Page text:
One headline, just one headline, engineered by the FDA for press consumption, killed the market for one of the safest and most effective herbs overnight: "The popular herbal supplement kava may be linked to serious liver injury, the Food and Drug Administration (FDA) has warned" That's all it took. Sales were halted in Switzerland, France, and Britain. And Germany is moving to make kava a prescription drug, the ultimate aim in all these countries, as well as the U.S.
This is the final blow in a long line of huffing and puffing from the FDA about the dangers of kava, an herb proven effective for alleviating anxiety and depression.
But the real kicker? The FDA admits the whole thing is still a mystery and has no idea if kava is really involved at all.
Kava, a member of the pepper family, has been used by South Sea natives for hundreds of years. In modern-day herb therapy it is used for insomnia, stress and anxiety. It works better than a psychiatrist and is a heck of a lot cheaper.
A liver reaction to kava, if it exists at all, is extremely rare. If aspirin, anti-cholesterol drugs, blood pressure medications, and antibiotics were treated with the same caution and criticism kava is receiving, they would all be taken off the market. But money talks, and the drug companies regulate the FDA, not the other way around.
If you don't drink excessively and don't have liver disease, you shouldn't worry about toxicity to kava. If the FDA has managed to scare you, then I recommend you have some liver function tests taken. When they come back normal, and you realize that kava has helped you without doing an ounce of harm, you can continue to take this excellent herb for your anxiety.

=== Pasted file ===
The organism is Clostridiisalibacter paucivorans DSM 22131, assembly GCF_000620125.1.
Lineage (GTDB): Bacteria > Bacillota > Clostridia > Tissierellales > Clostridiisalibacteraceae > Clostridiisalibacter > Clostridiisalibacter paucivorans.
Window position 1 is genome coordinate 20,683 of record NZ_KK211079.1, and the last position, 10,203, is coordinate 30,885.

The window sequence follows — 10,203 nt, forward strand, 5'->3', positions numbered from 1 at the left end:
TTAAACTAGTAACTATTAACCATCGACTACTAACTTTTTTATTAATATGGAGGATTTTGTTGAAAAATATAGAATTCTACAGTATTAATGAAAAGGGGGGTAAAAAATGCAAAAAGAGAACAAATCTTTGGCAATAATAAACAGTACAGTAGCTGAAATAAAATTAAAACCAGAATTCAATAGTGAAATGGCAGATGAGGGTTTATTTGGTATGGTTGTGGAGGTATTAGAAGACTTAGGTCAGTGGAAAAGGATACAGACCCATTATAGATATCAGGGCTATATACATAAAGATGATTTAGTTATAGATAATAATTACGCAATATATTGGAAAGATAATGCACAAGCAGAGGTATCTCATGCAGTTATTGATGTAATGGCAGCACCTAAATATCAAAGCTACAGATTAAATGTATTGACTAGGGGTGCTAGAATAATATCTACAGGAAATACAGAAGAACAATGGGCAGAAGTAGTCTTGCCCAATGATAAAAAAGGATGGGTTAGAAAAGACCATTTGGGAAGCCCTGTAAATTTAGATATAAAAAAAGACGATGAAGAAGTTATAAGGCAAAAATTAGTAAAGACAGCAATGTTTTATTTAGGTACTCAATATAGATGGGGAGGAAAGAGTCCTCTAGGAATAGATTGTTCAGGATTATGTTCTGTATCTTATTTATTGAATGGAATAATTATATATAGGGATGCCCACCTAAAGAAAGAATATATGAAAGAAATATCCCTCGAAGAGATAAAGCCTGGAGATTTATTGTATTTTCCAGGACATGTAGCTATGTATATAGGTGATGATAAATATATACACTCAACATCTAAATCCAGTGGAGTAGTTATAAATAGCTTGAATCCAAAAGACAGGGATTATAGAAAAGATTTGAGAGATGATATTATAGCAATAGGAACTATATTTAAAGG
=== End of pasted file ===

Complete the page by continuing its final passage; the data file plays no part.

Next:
What you don't know CAN hurt you
According to a study published in The Journal of the American Medical Association, researchers reporting on the effectiveness of new drugs give short shrift to information on their safety and side effects.
Out of 192 articles giving the results of randomized drug trials that compared drugs against each other and against placebo, only about a third of the studies gave specific information about toxicity levels or the severity of side effects. Only about half spelled out details about the reactions that led patients to drop out of the trial. This is called "selective filtering."
On average, less than a third of a page was devoted to side effects and safety. The same amount of space was taken up by the listings of contributor names and institutional affiliations. Coincidence?